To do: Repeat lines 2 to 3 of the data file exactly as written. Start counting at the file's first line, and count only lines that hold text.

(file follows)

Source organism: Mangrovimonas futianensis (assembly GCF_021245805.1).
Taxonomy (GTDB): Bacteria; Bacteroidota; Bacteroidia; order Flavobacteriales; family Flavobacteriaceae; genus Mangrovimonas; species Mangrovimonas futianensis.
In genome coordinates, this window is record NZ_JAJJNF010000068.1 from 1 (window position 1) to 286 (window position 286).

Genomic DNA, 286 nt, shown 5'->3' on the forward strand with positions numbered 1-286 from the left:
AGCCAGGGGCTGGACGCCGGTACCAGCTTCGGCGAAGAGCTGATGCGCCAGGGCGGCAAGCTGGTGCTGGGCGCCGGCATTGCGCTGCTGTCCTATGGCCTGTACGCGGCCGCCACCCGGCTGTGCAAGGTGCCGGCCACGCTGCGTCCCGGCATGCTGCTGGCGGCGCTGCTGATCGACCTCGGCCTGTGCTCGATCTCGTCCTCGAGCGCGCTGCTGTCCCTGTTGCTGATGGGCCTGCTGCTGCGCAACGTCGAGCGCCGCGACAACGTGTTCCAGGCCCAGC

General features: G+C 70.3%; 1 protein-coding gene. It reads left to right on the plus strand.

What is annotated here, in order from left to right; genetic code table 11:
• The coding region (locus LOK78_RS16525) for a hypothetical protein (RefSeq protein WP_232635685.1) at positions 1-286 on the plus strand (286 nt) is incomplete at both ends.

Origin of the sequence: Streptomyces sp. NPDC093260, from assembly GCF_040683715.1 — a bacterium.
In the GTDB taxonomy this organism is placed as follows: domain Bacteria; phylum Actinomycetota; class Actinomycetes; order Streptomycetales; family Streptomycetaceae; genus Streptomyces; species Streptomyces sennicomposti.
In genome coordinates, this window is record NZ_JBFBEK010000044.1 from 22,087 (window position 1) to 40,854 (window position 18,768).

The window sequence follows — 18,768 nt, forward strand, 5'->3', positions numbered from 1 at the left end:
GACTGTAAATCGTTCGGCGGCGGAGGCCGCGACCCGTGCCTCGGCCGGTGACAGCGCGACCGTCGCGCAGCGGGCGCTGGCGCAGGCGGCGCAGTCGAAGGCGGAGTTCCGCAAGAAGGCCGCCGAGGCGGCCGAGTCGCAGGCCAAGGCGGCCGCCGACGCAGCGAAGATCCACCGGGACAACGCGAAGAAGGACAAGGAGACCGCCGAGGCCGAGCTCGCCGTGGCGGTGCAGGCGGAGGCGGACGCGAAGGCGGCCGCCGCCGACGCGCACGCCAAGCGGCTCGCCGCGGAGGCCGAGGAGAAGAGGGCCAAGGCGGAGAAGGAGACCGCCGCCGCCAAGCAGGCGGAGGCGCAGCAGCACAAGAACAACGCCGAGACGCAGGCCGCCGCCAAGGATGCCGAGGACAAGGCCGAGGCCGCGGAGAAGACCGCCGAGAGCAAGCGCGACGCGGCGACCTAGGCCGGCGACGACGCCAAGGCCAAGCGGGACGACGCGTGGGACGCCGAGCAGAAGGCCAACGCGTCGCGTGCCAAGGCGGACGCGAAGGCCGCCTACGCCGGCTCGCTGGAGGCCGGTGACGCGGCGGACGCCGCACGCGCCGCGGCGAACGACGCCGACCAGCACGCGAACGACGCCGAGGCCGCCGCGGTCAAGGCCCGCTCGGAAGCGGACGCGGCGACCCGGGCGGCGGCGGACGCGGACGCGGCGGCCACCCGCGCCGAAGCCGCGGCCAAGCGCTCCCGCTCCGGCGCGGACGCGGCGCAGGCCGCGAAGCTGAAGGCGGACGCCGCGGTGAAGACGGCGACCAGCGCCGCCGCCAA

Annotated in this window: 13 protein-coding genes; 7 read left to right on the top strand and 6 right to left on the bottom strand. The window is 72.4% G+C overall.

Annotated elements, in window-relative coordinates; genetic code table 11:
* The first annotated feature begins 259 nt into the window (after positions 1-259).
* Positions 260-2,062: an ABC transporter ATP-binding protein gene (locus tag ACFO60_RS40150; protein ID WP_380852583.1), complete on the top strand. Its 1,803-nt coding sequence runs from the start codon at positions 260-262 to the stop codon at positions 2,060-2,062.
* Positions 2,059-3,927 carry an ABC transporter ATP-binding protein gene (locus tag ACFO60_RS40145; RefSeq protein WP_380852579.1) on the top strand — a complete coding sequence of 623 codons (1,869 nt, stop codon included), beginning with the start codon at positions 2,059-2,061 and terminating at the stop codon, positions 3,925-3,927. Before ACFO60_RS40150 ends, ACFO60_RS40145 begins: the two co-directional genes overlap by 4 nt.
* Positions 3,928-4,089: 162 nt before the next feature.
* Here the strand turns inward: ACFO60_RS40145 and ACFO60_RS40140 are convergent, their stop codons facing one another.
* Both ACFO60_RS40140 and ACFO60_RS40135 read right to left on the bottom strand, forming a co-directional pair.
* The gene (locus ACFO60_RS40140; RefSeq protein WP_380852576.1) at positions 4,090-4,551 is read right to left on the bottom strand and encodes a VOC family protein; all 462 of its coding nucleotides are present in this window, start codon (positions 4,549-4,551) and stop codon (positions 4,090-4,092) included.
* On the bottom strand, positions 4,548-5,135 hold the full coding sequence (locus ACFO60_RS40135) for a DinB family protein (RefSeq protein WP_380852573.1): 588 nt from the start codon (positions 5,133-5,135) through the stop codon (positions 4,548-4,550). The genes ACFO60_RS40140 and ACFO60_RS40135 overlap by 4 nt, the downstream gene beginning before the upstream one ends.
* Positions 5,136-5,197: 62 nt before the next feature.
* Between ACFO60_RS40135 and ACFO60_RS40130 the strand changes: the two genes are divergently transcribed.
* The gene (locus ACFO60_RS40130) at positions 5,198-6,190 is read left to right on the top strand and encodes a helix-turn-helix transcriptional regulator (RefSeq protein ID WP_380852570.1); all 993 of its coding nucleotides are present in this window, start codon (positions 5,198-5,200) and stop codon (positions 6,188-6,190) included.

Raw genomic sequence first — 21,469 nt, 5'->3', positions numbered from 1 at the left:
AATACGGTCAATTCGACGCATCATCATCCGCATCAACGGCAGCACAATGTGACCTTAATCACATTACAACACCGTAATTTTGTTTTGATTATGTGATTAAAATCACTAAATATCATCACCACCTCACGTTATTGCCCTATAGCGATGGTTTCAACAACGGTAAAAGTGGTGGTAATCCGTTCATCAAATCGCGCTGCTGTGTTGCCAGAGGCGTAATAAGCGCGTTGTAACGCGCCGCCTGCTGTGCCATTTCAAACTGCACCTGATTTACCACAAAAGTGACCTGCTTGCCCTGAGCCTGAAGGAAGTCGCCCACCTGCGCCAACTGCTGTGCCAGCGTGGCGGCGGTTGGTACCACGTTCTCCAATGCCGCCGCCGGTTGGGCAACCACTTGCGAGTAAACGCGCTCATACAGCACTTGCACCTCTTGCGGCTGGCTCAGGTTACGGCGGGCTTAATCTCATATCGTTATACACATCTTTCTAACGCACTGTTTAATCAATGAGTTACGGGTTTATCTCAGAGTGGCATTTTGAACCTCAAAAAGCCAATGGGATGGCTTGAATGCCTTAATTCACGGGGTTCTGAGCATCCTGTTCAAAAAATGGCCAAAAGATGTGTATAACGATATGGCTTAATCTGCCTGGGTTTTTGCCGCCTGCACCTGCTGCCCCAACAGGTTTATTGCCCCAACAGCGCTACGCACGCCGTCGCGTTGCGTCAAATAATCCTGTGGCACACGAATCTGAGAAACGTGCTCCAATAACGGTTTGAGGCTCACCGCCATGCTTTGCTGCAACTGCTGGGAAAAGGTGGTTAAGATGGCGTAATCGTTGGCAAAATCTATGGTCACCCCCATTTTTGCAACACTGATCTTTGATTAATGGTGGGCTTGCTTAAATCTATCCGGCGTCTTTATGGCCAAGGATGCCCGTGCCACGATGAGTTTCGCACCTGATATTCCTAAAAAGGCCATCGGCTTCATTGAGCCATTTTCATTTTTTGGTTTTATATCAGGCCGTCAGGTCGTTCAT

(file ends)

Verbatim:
Taxonomy (GTDB): Bacteria; Bacteroidota; Bacteroidia; order Flavobacteriales; family Flavobacteriaceae; genus Mangrovimonas; species Mangrovimonas futianensis.
In genome coordinates, this window is record NZ_JAJJNF010000068.1 from 1 (window position 1) to 286 (window position 286).